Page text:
LONDON–Oil prices fell on Thursday after weak Chinese trada data, but losses were curbed by upbeat U.S. demand and lingering doubts about the full resumption of Libyan exports, analysts said.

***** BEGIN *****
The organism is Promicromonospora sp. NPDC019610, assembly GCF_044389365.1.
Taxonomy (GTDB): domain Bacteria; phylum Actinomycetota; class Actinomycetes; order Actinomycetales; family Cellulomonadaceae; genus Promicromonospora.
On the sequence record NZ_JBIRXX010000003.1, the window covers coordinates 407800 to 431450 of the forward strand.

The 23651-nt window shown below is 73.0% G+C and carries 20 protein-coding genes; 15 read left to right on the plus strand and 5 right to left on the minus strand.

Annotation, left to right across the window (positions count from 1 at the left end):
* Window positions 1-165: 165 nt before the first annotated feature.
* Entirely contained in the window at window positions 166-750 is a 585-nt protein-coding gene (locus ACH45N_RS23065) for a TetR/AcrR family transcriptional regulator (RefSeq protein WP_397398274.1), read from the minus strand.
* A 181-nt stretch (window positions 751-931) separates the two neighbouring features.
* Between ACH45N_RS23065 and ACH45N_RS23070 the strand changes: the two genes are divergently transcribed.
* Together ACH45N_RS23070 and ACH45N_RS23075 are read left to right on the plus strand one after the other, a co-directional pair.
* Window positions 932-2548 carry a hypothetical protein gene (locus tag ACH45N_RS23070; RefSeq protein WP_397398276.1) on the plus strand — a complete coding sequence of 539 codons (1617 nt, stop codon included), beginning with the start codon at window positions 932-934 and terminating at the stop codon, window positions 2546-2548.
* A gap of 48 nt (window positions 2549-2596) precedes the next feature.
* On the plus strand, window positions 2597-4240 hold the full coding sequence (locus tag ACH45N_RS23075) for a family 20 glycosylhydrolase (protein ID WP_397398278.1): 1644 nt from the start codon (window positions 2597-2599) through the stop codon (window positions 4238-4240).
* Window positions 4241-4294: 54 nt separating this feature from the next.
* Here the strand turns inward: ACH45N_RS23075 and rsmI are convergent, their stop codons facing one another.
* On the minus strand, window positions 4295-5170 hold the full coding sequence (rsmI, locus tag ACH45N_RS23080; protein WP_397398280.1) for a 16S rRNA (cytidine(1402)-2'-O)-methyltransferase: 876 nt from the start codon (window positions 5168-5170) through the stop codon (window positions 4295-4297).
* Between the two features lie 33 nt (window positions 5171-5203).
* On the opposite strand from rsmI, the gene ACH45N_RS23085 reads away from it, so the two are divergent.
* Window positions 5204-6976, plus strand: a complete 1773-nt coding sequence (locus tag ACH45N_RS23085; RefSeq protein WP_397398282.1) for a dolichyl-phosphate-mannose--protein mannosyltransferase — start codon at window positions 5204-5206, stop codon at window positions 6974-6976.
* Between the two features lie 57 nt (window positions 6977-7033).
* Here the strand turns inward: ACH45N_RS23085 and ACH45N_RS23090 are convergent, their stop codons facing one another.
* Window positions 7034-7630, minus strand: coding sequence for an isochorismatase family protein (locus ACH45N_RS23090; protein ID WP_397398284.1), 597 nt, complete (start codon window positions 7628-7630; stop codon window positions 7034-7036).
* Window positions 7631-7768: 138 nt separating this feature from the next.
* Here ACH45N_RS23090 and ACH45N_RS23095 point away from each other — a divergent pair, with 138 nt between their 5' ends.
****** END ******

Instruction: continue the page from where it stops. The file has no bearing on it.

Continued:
New York’s main contract West Texas Intermediate (WTI) for May delivery dipped nine cents to US$103.51 a barrel. Brent North Sea crude for May slid 42 cents to stand at US$107.56 a barrel in London late morning trade. Government data on Thursday showed Chinese imports slumped 11.3 percent year-on-year to US$162.4 billion in March while exports fell 6.6 percent to US$170.1 billion, resulting in a trade surplus of US$7.7 billion. The numbers may raise further concerns about the health of China’s economy, which has shown signs of weakness recently with a string of disappointing indicators, including on industrial production and consumer spending. “The weak exports highlighted a possible further contraction in the nation’s manufacturing sector … thereby trimming demand prospects for crude oil,” said Tan Chee Tat, investment analyst at Phillip Futures. Sanjeev Gupta, the head of the Asia-Pacific oil and gas practice at consultancy firm EY, said oil prices retained upside pressure from signs of robust gasoline demand in the United States, the world’s biggest economy. The latest official U.S. supply report showed a drop of 5.2 million barrels of gasoline supplies, much more than the 700,000 barrel decline that had been projected.